Keep creating, Keep those props turning and of course
Keep rendering!

- chase -

Saturday, April 02, 2016
My creative interests are spread as you can see by my blog. And one of my interests has been aerial videography. Till now I really haven't had the tools I wanted to do what I wanted, let alone the time  to spend acquiring a skill set in this area of expertise. RC isn't exactly an inexpensive hobby, let alone adding videography into the mix.

It didn't start out in a good way. I was burned pretty bad on my first purchase a few years back. Creative visions and amazement at seeing a 550 class Heli which I'd never seen before. Combined with a complete lack of knowledge of the field and gullible to sales talk, clouded a sound buying decision. And though I did try to rebuild her, and still have her, it proved too much a venture for what I wanted to put into her in the end.

My second purchase, though a better deal for the most part and much smaller heli. I still didn't have the knowledge, the repair made worse with a pre-emptive crash of my own after much hard work putting it back together. Without the first hand experience, I didn't know all that was wrong with the Heli in the first place. Hence I missed fixing something that was broke or bent out of shear lack of knowledge of what or how it should have been to begin with.

Fast forward to today after walking away from my aspirations and now two broken heli's with parts galore, I decided to give it a go once again. And again, bought used birds and even a new one. And again set out to put together a starting point to learn and acquire a skill set and the proper tools in this area. And the good news is, I think I've put together a pretty descent line up to not only learn the skills of flying such birds, but a tool set to actually take some decent video and stills.

I can tell you if you have the same interest, RC is like many other things. Once bitten by the bug, you  are somewhat hooked. And as a newbie to the hobby, you can be overwhelmed by the choices and the really cool stuff out there. A few years back Multi-Rotors where becoming all the rage and still are. And I did look at them with desire. Good news is - it's much more affordable and the gear that much better in many regards.

At any rate I thought I'd share my line up of tools. And understand, they did not come "cheap", and a few came with a lot of work that had to be put into putting them back together and as well as learning about them. They can be somewhat complicated, especially starting out. I was up to the challenge I felt and I think... am pretty confident I finally have them all put back together in full flying order once again.

So with out further a due here is my line up of tools.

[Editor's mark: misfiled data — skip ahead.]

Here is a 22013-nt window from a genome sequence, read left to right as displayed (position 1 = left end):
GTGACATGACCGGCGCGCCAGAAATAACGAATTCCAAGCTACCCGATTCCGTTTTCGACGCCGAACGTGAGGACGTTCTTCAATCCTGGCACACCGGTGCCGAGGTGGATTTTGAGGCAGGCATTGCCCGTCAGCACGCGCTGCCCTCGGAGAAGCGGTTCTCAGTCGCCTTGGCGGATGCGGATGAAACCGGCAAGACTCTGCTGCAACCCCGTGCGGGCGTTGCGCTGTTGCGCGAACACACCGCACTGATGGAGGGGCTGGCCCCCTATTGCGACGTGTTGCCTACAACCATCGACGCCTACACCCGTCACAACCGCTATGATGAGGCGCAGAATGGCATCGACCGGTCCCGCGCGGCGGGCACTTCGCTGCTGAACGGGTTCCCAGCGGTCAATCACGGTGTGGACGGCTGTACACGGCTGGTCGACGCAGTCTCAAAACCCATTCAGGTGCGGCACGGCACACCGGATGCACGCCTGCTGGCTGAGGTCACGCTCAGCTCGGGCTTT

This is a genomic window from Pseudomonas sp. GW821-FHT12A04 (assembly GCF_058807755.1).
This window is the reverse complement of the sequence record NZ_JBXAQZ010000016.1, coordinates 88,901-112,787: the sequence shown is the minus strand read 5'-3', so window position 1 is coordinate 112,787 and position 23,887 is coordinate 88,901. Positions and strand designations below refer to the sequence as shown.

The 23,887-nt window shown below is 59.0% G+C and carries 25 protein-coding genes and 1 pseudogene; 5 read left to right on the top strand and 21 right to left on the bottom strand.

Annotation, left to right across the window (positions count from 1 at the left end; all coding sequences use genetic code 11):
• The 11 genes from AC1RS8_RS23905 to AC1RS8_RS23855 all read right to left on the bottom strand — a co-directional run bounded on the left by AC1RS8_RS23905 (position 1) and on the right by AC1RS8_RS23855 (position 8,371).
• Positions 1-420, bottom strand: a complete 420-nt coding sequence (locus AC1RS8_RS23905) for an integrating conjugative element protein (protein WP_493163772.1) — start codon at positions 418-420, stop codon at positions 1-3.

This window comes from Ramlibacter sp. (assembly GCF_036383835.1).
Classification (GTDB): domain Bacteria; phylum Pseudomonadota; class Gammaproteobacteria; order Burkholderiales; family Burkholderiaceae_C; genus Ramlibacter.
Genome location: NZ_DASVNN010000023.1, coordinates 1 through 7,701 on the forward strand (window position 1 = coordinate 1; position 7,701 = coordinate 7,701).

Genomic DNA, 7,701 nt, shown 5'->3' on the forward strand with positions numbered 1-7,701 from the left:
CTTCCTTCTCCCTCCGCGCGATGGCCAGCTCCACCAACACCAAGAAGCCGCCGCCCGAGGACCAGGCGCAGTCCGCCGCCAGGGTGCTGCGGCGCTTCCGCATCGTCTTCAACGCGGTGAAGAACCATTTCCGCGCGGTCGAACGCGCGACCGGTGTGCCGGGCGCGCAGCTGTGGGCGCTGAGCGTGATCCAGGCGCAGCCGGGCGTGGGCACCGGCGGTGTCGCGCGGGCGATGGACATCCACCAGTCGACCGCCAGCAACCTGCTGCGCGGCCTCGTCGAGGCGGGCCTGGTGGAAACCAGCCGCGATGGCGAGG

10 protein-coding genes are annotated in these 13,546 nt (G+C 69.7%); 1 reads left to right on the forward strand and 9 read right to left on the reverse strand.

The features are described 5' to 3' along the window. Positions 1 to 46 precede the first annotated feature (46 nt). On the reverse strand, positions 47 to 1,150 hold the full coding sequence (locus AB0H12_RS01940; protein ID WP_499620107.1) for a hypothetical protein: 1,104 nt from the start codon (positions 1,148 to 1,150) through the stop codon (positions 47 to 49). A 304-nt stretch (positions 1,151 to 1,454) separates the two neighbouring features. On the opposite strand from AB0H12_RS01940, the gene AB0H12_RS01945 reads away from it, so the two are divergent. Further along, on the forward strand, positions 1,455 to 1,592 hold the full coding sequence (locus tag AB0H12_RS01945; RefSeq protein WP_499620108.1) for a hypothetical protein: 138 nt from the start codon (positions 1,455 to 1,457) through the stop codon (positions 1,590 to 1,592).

First up is a the Blade Nano QX FPV BNF which I picked up second hand.

Blade Nano QX FPV in flight
photo curtesy of Horizon Hobby

The Blade Nano QX FPV is a what is termed a Micro Quad. And hurray! I didn't have to fix anything on this one, though I did purchase a little low power TX for it before I could use it. Which by the way, the Hobby Store sales people lied and told me I'd get a 1/2 mile range out of the little LP TX - (assholes) -  which if they try to claim that to you - it doesn't. LP TX's will get around 150' pretty much at best.  This one maybe  40 - 100'. I also did have to get the receiver for the FPV, which I also purchased second hand, from the same seller as the Nano QX. And a big thank you to the seller who passed on some of his good fortune my way. He didn't bullshit me and was more than fair on pricing. I Thank you!

Though a micro quad. I really think this is a great starter for just about anyone interested in aerial videography or fpv in general. The 5.8ghz receiver for the FPV I have now is pretty cool too in the sense  that I can hook it up to a monitor and or laptop and record the video transmission of not just this fpv system but pretty much any I install on any bird that uses the same band width.

And I'll tell you, I instantly fell in love with FPV. It is so much easier to fly these birds via FPV than by line of sight, at least for me it is. It's like a video game. Now granted the FPV camera on the Nano QX doesn't have great resolution (320 lines) but it's so much fun! What can I say, I love it! It's a blast and very accurate and responsive which is a big plus when learning. You can tell the difference once you've flown the Nano and how it reacts to the controls and it's hover to other birds. The Nano QX FPV is one really nice little micro bird. I fly this one almost daily its that much fun. The batteries only get you about 5-6 minutes each and a full range TX would be a great addition and further it's range but for now, I'm really enjoying it as it is. Watching and directing where it fly's on my monitor is just plain fun!. Okay enough said about the Nano.. next bird.